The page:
The morning beach snap featured above might seem incongruous in a post about kitchens. This is the view just past the banksia trees and over the gravel track from our camping kitchen, around 30 steps away. On still days we carry the table and chairs down to the beach, placing them in front of an abandoned boat shed, and dine in style while watching the light shift over the bay.
From February to April, we travel between two kitchens-a camping kitchen by the sea and our home kitchen, the more demanding task master during this season of abundant garden crops. As the two kitchens are only 1/¼ hours apart, an easy freeway drive, we alternate every three or four days. When setting up the beach kitchen, we aim for functionality with solid metal stands, stoves and shelves and frivolous decor mostly sourced from local opportunity shops. I’ve tried minimalism and it doesn’t work for me.
In my beach kitchen I usually mix 1970s Chinese enamel ware and cookware with a few old Balinese sarongs ( my curtains) and junk from the local op shops. Old hippy mid-century retro Chinese vintage, with a touch of Greek fishing village might best describe the style. Things change each year, depending on what floats my way.
The beach suburbs from Dromana to Sorrento are loaded with vintage shops and ‘oppies’, Australian term of affection for a charity shop. Today I found some wonderful treasure to add to my beach kitchen. These Balinese placements were a steal and are both functional and decorative. They turned up in Vinnies (St Vincent de Paul), Rosebud.
I can’t resist old dolphin bottle openers. Neither can my eldest son, who owns quite a few and displays them swimming together along a loungeroom cabinet. These two have found a home in the beach set up and get a workout on hot days. Pass the dolphin.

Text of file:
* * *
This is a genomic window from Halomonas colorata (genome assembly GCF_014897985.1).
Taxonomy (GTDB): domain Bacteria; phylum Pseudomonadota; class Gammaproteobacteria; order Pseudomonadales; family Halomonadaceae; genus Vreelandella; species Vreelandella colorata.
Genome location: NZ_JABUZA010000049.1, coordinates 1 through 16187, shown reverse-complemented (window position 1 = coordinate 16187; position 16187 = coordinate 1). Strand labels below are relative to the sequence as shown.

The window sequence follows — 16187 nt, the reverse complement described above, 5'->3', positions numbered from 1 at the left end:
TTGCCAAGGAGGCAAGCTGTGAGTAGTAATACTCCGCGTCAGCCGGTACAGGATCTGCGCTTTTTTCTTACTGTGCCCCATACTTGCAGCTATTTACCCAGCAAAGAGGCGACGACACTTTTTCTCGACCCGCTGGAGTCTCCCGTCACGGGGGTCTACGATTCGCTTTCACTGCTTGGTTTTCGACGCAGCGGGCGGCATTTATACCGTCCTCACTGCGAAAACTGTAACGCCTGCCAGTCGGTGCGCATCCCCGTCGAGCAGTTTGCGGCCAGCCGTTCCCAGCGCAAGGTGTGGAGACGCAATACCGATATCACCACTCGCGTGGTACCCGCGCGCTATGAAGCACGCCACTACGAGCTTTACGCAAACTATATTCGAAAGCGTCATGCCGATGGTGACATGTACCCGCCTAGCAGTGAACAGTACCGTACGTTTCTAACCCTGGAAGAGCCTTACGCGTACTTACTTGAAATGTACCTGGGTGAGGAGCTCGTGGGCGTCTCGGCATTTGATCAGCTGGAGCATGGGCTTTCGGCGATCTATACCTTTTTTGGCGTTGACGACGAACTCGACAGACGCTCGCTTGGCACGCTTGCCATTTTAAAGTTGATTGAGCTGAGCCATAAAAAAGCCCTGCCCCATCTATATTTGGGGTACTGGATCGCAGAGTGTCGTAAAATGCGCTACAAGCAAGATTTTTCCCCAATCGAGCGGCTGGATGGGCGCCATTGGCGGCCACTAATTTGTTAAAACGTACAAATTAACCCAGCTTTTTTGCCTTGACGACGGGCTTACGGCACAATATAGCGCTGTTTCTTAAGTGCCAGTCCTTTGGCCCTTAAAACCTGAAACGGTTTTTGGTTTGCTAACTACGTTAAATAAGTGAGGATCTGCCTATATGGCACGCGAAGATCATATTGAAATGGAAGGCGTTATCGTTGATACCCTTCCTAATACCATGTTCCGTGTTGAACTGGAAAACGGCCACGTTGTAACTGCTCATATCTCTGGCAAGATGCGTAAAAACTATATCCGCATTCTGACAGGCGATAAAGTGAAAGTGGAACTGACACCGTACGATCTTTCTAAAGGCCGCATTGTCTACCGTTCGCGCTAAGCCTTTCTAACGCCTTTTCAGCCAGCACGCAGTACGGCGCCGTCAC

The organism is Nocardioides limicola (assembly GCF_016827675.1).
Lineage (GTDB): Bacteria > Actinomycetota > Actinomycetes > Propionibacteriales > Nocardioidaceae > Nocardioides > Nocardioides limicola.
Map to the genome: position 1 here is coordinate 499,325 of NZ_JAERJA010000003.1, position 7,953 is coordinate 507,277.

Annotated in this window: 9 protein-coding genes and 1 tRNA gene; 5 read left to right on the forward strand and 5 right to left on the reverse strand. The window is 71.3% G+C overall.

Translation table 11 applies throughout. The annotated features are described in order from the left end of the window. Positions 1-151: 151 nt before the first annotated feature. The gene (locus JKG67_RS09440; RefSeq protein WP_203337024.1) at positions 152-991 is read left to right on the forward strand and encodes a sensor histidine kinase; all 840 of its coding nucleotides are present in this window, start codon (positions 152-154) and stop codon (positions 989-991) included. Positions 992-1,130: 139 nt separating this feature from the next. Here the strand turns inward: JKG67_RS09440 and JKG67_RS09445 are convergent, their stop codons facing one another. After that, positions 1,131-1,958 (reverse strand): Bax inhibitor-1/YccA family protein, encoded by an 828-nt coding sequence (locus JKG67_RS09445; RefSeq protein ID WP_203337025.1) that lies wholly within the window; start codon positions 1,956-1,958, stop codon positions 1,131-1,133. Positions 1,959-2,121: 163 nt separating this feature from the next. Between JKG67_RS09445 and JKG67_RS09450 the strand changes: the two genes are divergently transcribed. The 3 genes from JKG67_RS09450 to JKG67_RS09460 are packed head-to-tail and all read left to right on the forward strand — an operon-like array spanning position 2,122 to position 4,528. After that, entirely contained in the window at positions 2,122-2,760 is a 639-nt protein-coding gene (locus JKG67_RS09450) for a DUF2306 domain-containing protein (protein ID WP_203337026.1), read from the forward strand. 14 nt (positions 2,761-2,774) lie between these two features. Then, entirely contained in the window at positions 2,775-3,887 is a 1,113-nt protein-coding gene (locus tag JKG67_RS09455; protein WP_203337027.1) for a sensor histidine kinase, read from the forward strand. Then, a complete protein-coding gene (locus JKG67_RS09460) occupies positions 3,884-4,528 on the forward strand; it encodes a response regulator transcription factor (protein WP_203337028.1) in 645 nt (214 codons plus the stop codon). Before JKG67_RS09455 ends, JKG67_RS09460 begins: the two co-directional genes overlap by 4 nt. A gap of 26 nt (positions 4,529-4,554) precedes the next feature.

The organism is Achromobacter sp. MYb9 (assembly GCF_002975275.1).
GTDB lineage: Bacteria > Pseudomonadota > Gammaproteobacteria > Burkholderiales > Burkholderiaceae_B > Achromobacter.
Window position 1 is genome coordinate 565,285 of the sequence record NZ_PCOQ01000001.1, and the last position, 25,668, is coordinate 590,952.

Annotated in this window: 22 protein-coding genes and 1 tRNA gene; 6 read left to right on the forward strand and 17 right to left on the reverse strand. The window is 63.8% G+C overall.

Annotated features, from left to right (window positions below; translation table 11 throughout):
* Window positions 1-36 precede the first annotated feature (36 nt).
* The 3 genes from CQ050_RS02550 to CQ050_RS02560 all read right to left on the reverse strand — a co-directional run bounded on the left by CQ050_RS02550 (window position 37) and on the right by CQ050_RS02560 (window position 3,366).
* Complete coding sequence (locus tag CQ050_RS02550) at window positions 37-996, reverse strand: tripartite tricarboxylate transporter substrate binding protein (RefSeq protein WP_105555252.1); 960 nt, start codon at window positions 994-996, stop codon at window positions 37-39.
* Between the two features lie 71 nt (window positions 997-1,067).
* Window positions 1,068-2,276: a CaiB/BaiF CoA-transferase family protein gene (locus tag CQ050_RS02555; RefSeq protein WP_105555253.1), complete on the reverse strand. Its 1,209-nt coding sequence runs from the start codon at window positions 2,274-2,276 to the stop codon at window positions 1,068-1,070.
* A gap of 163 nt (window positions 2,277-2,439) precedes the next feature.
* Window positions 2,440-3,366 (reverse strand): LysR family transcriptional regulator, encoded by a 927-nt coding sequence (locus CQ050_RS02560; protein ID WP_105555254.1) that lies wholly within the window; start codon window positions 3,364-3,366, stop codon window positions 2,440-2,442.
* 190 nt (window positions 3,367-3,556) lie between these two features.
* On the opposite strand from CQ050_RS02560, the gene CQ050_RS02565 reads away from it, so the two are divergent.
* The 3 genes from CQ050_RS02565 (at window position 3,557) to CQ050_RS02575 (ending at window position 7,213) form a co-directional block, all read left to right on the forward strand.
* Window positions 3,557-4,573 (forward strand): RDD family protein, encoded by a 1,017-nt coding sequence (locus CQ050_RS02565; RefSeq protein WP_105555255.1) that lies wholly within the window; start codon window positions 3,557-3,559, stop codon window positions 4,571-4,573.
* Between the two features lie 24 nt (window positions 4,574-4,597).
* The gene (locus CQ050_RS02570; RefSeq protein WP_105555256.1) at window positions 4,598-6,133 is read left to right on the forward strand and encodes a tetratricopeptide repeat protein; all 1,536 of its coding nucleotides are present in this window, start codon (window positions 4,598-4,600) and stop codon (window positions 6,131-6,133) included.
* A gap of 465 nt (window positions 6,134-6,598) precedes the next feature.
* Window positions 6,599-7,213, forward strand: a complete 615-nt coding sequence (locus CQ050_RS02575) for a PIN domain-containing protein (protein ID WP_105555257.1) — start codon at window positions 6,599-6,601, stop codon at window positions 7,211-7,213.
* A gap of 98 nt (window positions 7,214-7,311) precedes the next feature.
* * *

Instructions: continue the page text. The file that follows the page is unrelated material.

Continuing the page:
An old preserving pan for $3 from another op shop found its way into our beach kitchen. So many uses and lightweight.
A birthday gift from my children, this wok burner is perfect for camping. With fierce heat and stability, it’s a joy to fire up a big wok full of mie goreng. This one will be added to our home verandah on our return.
A pile of books for a few gold coins. Freshly donated, all new looking and many unread, they were stacked in piles on a table, the eager volunteers keen to do their job and get them up on the shelves. I remarked to Mr Tranquillo that books on a table are far more appealing than those shelved in bookcases. Books on tables invite fondling, turning and perusing. He reminded me that it’s an old marketing ploy. When a line in a shop isn’t selling, you simply take it off the shelf and display it on a table. No price reduction, no promotion needed. This stash will live in the caravan and once read, will be returned to the op shop or perhaps the communal laundry, which has become a freecycle centre at our beach camp.
A five-minute meal, a bowl of lightly curried mussels, French style, served with some chunky bread. Easy food from my beach kitchen.
The secret is out- best op shops on the Mornington Peninsula:
- Salvos, Dromana
- Vinnies, Rosebud
- The Rotary Warehouse, Capel Sound
- The Habitat for Humanity, Capel Sound
- Search and Rescue op shop, Blairgowrie
- Jack and Andy’s, Sorrento
- and plenty of smaller oppies in each small beach suburb along the way.
‘She threw back her head and cried with pleasure
One woman’s trash is another one’s treasure’.
Thank you Sherry at Sherry’s Pickings for hosting this series once again.